Jihan Sadat made her first public appearance in Washington last night since the assassination of her husband, Egyptian President Anwar Sadat, a little more than a year ago.

She still wears black for mourning and she still dazzles a typical Washington political/social crowd like the one that gathered last night at the Phillips Collection for a benefit for SOS Children's Villages Inc., an international child welfare organization that cares for homeless children. Jihan Sadat is president of the Egyptian SOS Children's Villages.

"I talked to her about how much I admired the way she conducted herself during the funeral," said Secretary of Defense Caspar W. Weinberger. "She showed great strength. She had the admiration of all involved--including the three ex-presidents of the United States ."

"I love this country, these people," Jihan Sadat said last night. This is her first visit to the United States since her husband's death. Today she will go to the White House to receive an American Friendship Medal, which First Lady Nancy Reagan is awarding to Anwar Sadat. Later, Jihan Sadat will speak at the National Press Club. Tomorrow morning she leaves for New York.

Hosts for last night's benefit -- attended by about 200 -- were Weinberger and his wife Jane; Secretary of Health and Human Services Richard S. Schweiker and his wife, Claire; Secretary of State George P. Shultz and his wife, Helena -- neither of whom was there -- and Helene von Damm, head of the office of personnel at the White House.

"I told her about the feeling and rapport her husband had with the Senate," said Schweiker, a former Republican senator from Pennsylvania. "Whenever he was in town, he used to speak before the Senate, which was unusual. First, we didn't invite many foreigners, and secondly, he loved to do it. We all felt he could run for office and get elected here."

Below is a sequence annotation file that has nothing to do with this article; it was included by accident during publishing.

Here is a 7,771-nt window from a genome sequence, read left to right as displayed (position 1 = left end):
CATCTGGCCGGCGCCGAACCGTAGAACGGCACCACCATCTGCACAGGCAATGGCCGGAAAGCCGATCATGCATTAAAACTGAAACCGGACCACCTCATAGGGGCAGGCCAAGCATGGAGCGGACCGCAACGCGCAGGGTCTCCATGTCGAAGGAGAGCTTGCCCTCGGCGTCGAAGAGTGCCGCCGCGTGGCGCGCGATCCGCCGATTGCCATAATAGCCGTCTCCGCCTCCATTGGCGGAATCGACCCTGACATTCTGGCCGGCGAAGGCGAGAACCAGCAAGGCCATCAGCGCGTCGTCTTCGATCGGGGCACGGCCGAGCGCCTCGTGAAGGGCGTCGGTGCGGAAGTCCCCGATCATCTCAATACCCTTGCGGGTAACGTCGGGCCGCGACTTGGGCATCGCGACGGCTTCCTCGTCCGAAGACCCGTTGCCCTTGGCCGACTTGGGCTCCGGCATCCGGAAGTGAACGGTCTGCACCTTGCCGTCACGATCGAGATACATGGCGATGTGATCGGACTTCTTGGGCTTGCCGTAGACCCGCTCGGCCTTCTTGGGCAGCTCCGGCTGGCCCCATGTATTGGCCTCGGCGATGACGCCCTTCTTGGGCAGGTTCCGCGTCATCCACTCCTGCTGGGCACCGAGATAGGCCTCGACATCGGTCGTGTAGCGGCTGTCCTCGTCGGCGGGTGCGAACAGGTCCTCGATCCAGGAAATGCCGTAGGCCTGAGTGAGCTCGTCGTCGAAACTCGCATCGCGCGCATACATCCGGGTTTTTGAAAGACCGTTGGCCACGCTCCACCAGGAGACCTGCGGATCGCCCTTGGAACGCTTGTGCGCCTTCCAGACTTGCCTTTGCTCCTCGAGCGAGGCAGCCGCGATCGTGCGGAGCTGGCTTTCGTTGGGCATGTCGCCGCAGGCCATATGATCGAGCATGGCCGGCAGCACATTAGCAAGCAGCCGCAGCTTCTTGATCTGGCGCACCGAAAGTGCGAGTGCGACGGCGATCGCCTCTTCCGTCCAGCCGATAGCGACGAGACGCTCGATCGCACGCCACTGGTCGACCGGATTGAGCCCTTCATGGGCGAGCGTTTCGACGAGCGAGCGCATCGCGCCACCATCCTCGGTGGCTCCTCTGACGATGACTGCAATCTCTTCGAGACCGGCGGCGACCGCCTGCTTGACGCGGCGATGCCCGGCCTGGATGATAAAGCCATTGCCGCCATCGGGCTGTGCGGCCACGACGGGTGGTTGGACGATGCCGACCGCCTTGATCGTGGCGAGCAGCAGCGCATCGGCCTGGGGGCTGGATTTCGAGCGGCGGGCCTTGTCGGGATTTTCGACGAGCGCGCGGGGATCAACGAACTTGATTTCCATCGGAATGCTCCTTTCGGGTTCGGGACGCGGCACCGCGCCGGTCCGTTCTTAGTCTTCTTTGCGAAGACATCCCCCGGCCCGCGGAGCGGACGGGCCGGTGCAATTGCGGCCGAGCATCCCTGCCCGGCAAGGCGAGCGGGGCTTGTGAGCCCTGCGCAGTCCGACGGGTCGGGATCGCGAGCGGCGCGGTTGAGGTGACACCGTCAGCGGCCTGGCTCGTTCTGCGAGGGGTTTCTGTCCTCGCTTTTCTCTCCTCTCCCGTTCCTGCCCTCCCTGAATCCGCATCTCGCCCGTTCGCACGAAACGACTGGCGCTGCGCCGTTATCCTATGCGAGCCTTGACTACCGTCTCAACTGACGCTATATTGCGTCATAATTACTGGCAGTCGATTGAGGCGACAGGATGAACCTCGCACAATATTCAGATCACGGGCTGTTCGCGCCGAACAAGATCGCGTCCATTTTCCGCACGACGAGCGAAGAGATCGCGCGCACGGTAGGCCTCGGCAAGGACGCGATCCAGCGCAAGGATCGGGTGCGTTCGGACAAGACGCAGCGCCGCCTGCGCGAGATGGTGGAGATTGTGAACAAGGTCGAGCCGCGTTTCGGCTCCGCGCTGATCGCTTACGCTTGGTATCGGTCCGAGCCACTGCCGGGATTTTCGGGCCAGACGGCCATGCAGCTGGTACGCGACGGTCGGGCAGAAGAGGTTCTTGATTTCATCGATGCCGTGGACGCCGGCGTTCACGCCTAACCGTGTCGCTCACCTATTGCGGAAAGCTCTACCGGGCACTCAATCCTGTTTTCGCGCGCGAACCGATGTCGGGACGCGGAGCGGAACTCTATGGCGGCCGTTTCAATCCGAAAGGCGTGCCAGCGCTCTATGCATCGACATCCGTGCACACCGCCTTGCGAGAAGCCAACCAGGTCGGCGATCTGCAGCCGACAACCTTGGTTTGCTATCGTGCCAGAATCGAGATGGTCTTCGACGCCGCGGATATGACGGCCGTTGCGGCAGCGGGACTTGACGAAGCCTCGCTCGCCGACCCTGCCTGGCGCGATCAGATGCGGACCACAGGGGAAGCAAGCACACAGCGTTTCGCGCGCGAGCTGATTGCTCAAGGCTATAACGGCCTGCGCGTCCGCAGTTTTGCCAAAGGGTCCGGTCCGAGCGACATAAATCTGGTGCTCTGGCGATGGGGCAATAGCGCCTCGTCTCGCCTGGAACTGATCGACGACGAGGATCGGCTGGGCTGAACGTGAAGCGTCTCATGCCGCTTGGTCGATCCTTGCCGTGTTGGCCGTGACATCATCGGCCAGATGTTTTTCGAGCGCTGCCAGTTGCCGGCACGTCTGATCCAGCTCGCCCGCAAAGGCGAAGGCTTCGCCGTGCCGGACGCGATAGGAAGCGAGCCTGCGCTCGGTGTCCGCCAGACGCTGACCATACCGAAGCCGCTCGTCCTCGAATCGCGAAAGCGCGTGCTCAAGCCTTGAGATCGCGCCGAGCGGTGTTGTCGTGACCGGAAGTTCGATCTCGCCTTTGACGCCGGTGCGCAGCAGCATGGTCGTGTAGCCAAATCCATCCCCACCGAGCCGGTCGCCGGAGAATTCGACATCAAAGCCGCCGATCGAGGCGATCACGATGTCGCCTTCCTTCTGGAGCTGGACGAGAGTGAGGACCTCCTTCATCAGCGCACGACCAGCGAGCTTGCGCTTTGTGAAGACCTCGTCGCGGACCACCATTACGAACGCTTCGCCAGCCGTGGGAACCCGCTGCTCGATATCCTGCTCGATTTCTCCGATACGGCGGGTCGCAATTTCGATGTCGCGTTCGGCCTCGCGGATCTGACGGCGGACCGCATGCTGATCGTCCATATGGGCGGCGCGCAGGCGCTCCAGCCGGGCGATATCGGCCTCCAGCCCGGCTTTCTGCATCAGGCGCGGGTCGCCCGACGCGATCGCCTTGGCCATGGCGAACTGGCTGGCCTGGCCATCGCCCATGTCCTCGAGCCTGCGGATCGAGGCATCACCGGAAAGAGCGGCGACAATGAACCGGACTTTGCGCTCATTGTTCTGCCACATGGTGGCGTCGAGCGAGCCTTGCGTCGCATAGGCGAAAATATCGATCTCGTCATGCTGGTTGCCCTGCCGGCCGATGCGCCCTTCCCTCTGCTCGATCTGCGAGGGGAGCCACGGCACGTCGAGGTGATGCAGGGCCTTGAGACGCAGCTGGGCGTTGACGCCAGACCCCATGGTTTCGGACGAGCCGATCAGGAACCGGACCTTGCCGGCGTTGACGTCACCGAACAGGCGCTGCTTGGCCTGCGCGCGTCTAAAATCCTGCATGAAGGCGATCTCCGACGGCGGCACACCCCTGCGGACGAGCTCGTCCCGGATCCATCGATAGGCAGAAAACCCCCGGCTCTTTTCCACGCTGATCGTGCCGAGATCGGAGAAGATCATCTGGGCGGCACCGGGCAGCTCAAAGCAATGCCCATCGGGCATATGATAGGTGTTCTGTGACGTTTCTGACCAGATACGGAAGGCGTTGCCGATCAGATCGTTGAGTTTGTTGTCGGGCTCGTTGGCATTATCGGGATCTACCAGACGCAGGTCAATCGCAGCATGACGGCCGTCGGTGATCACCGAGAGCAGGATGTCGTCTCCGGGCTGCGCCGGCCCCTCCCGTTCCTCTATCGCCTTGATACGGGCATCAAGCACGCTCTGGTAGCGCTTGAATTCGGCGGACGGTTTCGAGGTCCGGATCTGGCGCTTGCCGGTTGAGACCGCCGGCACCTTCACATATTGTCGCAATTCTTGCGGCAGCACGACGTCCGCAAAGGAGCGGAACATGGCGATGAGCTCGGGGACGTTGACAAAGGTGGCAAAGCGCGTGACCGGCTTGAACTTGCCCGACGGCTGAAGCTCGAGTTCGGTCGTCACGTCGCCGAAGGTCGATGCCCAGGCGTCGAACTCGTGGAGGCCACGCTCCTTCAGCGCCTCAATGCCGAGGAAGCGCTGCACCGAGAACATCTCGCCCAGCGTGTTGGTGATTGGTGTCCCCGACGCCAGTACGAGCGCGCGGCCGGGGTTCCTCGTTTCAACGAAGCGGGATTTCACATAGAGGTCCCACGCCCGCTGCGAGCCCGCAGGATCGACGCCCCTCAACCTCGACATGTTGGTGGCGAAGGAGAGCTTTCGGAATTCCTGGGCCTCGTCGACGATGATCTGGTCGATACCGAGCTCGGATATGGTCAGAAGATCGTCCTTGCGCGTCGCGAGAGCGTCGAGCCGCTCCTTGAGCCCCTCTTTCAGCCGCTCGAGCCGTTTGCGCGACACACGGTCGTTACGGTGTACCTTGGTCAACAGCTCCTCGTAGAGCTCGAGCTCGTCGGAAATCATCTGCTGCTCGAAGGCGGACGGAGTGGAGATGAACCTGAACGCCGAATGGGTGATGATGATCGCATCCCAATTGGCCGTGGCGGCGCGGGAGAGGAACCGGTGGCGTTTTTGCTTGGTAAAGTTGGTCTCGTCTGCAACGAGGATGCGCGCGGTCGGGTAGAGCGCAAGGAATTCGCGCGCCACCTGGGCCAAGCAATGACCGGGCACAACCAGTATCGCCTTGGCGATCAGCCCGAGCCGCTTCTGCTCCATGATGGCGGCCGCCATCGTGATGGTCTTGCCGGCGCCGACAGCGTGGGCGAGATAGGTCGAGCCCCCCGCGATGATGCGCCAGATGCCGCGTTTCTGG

But whether Sadat was faring as well with the Egyptian populace is an issue of some debate.

"I have trouble understanding that," said Schweiker. "He was so sensitive and responsive to his own electoral climate."

"It's a lot of baloney," said Egyptian Ambassador Ashraf Ghorbal, at the suggestion that Sadat was not well-liked at home. Asked if talk questioning Sadat's popularity bothers Jihan Sadat, Ghorbal said, "Certainly, parts of it bother her--when it isn't objective."

On the subject of whether Egypt would abandon the Camp David peace accords in light of new tensions in the Middle East, Ghorbal said of the agreement, "That's a strategic course we have taken and we don't go back on a strategic course. Mostly, we have to get the parties involved in the agreement to behave--parties like Israel."

The reception last night will benefit the Egyptian SOS Children's villages and the completion of the Anwar Sadat House in a village in Tanta, Egypt. "I see his efforts have not been in vain," Jihan Sadat told the group. "His ideals of freedom and dignity and peace live on in our [children's village] house."

She made brief remarks and afterward, her daughter, Jihan, 21, played the piano for the group. The daughter wore a gold medallion, hanging from a gold chain, which bore the image of her father. "We got it from Munich," she said, fingering it. "It came to my mother, and I took it."